It is Christmas Eve, 1970. In the shipping room of a Montreal dress factory, the workers get drunk and decide to go on strike.
“So many of the guys I knew on the street are gone dead or crazy, man. There’s no escape. This whole country is just one big factory, one big jail, Billy …”
“Punks, Billy. All we get now is punks … I used to have this shipping room running like a new machine, remember, Billy? … No trouble, no fuss, ’cause everybody did their job and knew their place, but now … In the last five years, the kids been getting more and more like that Gary Boyce. Shit disturbers. They all got that look in their eye. Know what I mean? Like they don’t give a damn.”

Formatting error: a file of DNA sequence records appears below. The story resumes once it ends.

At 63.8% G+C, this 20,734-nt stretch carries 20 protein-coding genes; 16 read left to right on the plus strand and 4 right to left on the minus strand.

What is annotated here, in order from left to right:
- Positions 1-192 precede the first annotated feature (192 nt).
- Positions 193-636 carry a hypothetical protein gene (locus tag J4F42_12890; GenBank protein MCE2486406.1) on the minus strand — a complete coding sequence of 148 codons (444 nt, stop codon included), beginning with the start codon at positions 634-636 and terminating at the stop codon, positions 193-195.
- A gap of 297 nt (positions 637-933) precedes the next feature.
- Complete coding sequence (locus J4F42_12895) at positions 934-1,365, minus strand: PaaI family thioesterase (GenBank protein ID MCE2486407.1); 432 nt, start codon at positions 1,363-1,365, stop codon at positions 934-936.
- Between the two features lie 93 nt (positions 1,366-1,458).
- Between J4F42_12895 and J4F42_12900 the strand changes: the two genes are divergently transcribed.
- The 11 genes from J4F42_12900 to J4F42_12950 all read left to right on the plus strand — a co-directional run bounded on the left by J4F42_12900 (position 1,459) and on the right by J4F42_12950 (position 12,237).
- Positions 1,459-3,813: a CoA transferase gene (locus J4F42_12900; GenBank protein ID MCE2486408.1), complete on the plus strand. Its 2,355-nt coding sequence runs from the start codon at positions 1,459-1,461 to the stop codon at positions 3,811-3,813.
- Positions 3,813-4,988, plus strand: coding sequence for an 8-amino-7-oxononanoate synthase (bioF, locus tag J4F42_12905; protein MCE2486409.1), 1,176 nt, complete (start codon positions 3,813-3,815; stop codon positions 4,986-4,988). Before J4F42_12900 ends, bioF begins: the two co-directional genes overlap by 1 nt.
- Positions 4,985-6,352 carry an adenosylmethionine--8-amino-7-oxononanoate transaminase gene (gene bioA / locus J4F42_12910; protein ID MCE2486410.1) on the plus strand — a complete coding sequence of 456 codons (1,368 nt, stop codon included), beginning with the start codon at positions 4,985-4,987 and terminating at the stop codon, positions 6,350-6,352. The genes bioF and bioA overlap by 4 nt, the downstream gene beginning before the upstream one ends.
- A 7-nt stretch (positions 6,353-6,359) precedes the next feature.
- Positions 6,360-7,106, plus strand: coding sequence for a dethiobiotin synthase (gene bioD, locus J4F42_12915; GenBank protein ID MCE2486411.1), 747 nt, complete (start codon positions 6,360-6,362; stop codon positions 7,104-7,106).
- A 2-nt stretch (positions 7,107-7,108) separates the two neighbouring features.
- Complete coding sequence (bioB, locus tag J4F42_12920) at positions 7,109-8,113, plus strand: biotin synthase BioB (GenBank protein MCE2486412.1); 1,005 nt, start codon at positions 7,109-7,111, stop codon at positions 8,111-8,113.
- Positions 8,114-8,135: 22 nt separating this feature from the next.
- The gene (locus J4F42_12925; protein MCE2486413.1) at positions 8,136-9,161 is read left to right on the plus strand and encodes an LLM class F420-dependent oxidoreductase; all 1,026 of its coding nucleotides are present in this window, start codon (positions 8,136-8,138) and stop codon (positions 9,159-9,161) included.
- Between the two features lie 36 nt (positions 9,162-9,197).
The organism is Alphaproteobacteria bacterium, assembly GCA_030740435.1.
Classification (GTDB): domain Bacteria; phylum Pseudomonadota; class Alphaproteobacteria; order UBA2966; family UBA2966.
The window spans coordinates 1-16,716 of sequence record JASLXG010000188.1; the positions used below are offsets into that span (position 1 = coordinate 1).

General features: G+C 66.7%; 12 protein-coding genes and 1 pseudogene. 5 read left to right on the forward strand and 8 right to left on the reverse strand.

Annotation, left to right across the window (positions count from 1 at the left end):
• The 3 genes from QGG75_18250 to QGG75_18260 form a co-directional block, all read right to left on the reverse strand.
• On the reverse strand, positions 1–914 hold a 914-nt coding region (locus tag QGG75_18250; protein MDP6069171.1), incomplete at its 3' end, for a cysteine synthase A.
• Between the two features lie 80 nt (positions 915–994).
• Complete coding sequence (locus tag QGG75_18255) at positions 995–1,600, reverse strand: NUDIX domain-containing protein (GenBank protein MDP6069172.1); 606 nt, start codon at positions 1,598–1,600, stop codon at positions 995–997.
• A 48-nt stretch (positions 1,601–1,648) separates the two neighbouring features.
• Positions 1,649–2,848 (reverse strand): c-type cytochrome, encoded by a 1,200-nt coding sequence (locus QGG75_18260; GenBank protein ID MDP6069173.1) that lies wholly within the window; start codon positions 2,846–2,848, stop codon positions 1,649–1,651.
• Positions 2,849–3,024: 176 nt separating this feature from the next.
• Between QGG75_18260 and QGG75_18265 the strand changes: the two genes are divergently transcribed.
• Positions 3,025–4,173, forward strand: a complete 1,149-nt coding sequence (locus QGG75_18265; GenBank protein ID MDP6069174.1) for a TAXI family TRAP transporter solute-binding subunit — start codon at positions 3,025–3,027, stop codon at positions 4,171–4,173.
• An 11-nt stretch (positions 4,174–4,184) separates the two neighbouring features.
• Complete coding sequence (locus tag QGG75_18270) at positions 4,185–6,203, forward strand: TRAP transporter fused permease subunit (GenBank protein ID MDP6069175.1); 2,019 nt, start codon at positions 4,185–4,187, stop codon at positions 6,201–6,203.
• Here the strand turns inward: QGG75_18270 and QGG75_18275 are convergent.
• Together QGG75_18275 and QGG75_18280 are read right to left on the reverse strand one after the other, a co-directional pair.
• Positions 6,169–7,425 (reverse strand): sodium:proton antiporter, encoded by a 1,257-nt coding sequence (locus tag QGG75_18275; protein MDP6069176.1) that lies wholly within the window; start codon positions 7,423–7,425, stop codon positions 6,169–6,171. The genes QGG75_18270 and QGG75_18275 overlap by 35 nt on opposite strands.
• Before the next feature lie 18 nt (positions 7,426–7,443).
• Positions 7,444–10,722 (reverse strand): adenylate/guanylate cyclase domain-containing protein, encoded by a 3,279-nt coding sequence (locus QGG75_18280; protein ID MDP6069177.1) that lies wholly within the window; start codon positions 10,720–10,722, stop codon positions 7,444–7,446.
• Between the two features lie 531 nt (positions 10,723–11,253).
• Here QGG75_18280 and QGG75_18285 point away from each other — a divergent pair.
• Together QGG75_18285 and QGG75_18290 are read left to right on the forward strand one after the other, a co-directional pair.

On the Job is David Fennario’s post-mortem on the ’60s and a look at the Canadian class structure. The play was first performed at Centaur Theatre, Montreal. Subsequently, it has been performed at the National Arts Centre, Ottawa; been revived by Centaur Theatre; and been staged at the Arts Club Theatre, Vancouver.
Winner 1976 Chalmers Award (Best Canadian Play)
“Vibrates with the rough and ready energy of a street fight.”
— Quill & Quire
Anglophone playwright born David Wiper in Montreal, Quebec, 1947. He was raised in the working class district of Pointe-St-Charles, an area he would make the centre of most of his plays.
…in Toronto in 1928, Wong Dong Wong remained on the job following Gordon Crean’s death in 1947. Crean’s …